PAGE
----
Researchers found that “Across all sessions, individuals receiving placebo reported significantly greater craving after the drug cues … compared with participants in either of the CBD groups … [and] There was no significant difference in craving scores between the groups of participants administered the two CBD doses, indicating that both doses equally reduced craving” (emphasis added, 916). WOW. So, 400 mg and 800 mg doses of CBD equally and significantly reduced craving compared to the placebo group. And anxiety was also significantly decreased in the CBD groups compared to the placebo group. None of the participants in either of the CBD groups experienced elevated heart rates when exposed to the drug-related cues. The placebo group, however, did experience elevated heart rates. Which means, CBD can indeed reduce responses to environmental cues. And since reduction in craving and anxiety-related responses to environmental cues is a major factor in avoiding relapse, then CBD—a nonopioid alternative—could potentially reduce addiction recovery symptoms and increase recovery success. Exciting, right?!


Now, I’m sure many of you are likely thinking CBD was shown to reduce cravings in response to environmental cues, but what about other symptoms of recovery, like withdrawal symptoms? Well, I’d assume detox is the first step in the recovery process. I’m not an expert by any means, but I know some common withdrawal symptoms are headache, insomnia, anxiety, heart palpitations, nausea, and muscle aches. CBD has been known to help all of those things. So, who knows, maybe CBD could indeed aid in that portion of recovery, as well. Also, as the researchers noted, response to environmental cues is one of the most common reasons for relapse. I mean, I can’t even imagine how taxing it must be for people battling addiction to see something that triggers a craving. It takes a very strong-willed person to fight that cue-induced response and not to succumb to the urge. Of course, I don’t know this from experience, but I’d imagine the environmental cues trigger a sort of PTSD response. If CBD can be used in addiction recovery programs to help people fight against those urges and, in turn, help them avoid relapse, then I’d say that’s a pretty freaking HUGE deal, considering the alternatives: more opioids. CNN also published an article discussing this clinical trial, in which Dr. Julie Holland, a New York psychiatrist states, “CBD not only manages the anxiety and cue/craving cycle, it also diminishes the original pain and inflammation that leads to opiate use in the first place.”[9] In other words, many people become addicted to opioid medication simply because they need pain/inflammation relief. And it’s widely known today that CBD reduces pain and inflammation, which can significantly improve quality of life. If more people start using CBD for relief of pain/inflammation, then maybe we can decrease the annual number of first-time opioid users and start the decline from widespread addiction. Baby steps are still steps.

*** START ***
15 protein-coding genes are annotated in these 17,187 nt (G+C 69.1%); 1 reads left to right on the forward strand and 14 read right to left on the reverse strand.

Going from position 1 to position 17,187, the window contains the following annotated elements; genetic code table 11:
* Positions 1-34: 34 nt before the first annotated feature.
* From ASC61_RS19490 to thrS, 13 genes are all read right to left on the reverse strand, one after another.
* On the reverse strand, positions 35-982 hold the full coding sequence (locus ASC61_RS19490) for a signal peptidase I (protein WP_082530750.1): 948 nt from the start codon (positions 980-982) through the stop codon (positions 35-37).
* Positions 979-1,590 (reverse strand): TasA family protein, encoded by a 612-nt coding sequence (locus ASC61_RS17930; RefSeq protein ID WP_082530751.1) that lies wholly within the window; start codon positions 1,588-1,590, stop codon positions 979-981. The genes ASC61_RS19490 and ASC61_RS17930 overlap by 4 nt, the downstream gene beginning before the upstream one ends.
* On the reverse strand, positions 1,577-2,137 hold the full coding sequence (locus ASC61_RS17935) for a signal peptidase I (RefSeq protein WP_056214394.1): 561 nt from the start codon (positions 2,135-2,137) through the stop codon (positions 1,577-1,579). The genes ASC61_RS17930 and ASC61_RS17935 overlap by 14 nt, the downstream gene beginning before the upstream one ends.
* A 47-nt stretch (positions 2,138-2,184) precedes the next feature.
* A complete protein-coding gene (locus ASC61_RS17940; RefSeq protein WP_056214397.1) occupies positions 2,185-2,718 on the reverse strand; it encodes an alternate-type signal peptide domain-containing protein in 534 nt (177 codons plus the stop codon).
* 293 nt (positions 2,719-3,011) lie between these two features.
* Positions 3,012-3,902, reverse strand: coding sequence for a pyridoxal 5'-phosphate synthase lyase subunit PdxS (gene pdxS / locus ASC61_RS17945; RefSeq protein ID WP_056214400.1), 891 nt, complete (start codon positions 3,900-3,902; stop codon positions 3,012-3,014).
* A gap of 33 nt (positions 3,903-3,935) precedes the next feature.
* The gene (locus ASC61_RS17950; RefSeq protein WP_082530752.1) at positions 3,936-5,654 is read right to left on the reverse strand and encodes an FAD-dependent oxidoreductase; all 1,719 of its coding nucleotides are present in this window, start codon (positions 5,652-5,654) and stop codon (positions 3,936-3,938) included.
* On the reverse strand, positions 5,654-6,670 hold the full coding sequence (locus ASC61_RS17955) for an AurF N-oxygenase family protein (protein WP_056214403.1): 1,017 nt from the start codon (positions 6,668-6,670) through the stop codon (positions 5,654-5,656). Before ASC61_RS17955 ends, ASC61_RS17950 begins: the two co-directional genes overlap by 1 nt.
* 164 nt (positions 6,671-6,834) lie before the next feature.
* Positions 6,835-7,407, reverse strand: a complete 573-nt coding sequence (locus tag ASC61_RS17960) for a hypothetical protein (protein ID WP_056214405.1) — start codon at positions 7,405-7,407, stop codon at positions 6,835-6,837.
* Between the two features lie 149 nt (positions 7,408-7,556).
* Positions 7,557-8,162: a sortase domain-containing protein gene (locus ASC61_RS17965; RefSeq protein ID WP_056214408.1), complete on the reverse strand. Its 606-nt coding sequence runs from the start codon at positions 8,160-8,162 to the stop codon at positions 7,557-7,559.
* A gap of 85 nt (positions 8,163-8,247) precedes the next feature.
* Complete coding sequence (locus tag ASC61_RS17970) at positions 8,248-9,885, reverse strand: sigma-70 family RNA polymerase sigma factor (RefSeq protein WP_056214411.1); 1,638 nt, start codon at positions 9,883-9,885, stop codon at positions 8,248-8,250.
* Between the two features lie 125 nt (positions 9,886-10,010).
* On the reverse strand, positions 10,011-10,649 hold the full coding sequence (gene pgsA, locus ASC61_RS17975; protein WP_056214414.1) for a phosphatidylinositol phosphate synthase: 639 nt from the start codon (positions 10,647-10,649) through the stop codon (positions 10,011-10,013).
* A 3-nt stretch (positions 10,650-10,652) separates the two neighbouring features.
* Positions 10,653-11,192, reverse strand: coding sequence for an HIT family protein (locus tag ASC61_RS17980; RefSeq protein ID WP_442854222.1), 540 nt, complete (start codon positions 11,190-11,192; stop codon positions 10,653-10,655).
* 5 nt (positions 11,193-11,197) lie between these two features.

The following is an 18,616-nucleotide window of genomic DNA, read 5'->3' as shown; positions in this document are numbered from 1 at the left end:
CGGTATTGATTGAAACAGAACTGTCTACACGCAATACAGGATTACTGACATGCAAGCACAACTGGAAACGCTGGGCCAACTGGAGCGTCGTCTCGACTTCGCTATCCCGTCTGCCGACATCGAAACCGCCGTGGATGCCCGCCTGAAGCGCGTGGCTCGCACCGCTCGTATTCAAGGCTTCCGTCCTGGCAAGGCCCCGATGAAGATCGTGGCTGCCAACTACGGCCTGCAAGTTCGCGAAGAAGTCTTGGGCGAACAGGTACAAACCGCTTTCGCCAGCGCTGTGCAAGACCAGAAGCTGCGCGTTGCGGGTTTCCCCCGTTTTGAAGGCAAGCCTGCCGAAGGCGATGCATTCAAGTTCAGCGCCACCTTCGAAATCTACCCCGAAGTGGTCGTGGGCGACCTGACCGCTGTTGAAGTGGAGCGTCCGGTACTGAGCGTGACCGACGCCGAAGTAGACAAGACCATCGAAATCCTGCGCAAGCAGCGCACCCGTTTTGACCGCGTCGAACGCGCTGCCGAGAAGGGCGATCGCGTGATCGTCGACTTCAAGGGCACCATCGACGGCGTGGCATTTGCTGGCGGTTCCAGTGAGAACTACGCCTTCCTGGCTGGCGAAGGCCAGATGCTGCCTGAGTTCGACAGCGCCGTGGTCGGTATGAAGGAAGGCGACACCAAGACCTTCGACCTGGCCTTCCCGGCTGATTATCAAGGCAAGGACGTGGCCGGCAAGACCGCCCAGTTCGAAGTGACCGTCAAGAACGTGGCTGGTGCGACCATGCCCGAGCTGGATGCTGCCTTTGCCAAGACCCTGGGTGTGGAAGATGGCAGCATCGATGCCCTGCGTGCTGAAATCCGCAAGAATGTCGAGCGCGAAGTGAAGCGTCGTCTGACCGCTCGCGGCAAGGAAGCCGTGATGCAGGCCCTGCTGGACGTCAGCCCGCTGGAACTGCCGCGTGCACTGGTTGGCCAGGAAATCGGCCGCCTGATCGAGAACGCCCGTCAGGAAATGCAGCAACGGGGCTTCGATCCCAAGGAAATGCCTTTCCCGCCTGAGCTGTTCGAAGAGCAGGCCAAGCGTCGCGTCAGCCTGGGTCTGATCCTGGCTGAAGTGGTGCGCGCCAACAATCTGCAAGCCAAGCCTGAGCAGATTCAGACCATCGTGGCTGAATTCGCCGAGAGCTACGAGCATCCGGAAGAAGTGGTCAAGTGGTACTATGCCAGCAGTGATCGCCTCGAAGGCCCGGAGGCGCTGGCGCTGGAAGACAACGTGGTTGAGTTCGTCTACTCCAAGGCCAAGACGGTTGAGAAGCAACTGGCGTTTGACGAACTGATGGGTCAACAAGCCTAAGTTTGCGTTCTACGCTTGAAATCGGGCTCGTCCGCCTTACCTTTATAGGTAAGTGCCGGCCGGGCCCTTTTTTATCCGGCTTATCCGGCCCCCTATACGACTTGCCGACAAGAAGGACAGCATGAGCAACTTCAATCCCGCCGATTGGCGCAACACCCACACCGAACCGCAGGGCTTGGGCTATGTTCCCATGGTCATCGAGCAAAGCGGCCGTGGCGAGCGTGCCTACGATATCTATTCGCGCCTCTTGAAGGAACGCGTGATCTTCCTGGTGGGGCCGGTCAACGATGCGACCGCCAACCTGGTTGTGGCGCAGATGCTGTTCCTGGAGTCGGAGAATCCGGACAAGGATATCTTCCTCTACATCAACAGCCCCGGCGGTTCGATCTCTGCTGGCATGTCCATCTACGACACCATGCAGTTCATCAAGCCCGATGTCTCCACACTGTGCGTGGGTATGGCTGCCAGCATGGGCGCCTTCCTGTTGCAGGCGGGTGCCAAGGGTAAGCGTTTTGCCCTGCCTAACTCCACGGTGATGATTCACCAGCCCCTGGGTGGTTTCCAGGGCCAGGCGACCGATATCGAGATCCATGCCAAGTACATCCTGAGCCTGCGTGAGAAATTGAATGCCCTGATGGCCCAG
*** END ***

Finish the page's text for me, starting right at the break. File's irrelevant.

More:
Also, behavioral therapy is an essential component of addiction recovery, and opioid substitutions are typically used in combination with therapy. So, why not keep using the ever-effective behavioral therapy as the most common form of treatment[10] and just replace the opioid medications with CBD? Who knows, exposure therapy similar to what participants experienced in this clinical trial might be an effective therapy option, as well. By the final session, “the drug cue no longer increased heart rate in any group,” including the placebo group (919). This suggests that prolonged exposure—in a safe and controlled setting—to drug-related cues even without CBD can decrease cravings and anxiety in people battling OUDs. Imagine how many people could benefit from this kind of therapy in combination with CBD administration. But I’m not a doctor, so I’ll leave that decision to the pros. Point is, opioid medication options like methadone don’t seem to be necessary. Like, at all. Especially considering “no serious adverse events were noted in association with CBD administration throughout the duration of the trial” (919).